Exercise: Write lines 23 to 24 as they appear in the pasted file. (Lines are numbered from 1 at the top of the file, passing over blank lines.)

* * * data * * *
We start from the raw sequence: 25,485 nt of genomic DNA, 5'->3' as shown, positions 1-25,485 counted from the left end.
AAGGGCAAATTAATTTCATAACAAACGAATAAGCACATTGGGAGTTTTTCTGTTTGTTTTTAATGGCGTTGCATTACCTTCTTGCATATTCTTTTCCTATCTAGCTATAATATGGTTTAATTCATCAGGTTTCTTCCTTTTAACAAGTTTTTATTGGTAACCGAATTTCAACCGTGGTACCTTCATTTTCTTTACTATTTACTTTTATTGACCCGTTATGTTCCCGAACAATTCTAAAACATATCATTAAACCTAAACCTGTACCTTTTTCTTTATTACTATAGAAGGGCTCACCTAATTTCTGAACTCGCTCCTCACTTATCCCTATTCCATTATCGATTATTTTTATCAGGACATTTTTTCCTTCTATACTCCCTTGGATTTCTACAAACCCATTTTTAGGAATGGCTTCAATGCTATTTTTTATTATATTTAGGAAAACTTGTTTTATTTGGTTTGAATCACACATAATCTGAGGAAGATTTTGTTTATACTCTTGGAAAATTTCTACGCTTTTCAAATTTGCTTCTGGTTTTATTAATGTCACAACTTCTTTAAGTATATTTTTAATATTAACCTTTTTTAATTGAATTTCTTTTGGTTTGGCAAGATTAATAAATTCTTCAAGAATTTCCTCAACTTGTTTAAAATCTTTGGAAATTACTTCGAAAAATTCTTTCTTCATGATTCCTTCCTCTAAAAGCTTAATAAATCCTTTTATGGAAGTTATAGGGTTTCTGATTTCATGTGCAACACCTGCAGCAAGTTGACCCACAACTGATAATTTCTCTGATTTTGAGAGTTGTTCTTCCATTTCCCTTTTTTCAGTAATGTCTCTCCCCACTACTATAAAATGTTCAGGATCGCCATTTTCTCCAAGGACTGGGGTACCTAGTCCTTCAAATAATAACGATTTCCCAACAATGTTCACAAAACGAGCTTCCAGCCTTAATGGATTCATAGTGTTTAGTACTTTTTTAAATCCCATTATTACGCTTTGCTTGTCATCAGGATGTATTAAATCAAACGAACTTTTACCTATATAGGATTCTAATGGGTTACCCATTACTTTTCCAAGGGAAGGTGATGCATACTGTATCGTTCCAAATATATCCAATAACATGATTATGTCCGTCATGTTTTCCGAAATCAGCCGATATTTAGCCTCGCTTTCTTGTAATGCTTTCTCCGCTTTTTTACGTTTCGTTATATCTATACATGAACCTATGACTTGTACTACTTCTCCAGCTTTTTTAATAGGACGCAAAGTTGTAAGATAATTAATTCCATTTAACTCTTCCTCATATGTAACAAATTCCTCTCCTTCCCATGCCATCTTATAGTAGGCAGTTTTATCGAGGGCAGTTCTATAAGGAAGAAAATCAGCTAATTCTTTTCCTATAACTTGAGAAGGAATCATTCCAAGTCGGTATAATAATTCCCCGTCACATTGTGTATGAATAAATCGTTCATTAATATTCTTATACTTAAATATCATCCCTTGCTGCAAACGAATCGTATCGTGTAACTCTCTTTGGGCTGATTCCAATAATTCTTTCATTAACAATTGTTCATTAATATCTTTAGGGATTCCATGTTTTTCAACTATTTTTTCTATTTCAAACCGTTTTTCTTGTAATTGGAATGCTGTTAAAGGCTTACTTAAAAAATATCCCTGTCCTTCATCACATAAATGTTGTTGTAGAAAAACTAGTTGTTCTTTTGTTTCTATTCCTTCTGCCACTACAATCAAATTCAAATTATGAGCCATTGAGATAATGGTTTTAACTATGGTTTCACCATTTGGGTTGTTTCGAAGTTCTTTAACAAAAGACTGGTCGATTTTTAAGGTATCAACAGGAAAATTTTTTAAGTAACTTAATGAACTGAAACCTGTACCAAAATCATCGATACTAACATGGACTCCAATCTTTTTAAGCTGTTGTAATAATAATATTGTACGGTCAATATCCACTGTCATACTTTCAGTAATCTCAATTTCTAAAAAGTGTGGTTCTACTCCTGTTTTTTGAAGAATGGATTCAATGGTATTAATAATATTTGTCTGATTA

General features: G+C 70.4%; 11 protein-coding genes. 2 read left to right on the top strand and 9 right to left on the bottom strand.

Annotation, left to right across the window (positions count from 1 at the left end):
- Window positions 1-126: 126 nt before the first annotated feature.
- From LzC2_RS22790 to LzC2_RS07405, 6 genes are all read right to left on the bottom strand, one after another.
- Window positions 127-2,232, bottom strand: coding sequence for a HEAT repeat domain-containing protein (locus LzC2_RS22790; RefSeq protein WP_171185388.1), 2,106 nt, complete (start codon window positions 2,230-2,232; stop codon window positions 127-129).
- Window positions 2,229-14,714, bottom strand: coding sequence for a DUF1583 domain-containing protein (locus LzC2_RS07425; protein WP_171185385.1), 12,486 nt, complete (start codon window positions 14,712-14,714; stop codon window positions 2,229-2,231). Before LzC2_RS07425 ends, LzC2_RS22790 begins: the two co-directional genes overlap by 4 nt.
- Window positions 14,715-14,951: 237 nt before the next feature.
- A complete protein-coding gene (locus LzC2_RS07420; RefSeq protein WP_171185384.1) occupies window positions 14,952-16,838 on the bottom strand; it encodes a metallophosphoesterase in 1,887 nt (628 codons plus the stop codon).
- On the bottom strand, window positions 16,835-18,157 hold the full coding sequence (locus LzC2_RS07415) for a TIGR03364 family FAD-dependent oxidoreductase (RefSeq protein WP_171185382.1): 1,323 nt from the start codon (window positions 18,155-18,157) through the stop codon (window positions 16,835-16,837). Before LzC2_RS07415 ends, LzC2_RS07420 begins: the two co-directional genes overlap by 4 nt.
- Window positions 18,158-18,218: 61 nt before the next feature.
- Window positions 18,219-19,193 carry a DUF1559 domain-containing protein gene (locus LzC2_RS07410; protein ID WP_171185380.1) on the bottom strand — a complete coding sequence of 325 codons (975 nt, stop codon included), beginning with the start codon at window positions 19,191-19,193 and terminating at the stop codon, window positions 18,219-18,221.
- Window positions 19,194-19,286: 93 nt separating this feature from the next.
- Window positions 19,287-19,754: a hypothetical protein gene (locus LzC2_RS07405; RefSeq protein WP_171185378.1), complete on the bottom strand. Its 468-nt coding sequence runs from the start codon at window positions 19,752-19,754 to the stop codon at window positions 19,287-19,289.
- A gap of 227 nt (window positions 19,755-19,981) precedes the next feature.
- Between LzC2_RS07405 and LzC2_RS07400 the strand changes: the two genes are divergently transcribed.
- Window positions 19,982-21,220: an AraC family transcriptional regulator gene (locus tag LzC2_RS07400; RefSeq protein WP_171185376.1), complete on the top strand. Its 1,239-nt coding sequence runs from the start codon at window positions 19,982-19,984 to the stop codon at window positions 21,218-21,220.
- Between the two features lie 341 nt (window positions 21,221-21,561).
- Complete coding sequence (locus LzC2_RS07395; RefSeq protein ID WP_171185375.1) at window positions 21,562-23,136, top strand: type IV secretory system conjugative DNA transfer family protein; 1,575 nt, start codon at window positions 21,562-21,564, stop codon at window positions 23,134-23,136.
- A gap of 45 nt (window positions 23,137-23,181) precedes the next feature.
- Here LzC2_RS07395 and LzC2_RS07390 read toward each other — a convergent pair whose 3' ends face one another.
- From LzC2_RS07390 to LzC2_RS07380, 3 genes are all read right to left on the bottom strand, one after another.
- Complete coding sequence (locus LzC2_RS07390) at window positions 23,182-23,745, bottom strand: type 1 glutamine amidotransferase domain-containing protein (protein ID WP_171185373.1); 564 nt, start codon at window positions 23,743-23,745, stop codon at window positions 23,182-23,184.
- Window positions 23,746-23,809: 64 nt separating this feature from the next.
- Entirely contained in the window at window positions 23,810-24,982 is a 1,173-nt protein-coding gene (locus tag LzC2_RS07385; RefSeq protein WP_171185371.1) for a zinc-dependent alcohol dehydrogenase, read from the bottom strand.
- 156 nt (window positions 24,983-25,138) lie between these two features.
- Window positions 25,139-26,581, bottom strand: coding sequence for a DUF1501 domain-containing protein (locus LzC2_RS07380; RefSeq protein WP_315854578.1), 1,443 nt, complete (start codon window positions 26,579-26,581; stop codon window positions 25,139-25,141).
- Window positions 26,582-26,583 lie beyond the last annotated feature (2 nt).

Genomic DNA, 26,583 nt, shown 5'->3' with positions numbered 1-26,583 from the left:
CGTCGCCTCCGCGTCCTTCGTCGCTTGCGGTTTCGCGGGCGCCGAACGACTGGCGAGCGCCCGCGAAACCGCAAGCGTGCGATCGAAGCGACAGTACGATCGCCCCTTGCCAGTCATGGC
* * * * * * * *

- From LzC2_RS07390 to LzC2_RS07380, 3 genes are all read right to left on the bottom strand, one after another.
- Complete coding sequence (locus LzC2_RS07390) at window positions 23,182-23,745, bottom strand: type 1 glutamine amidotransferase domain-containing protein (protein ID WP_171185373.1); 564 nt, start codon at window positions 23,743-23,745, stop codon at window positions 23,182-23,184.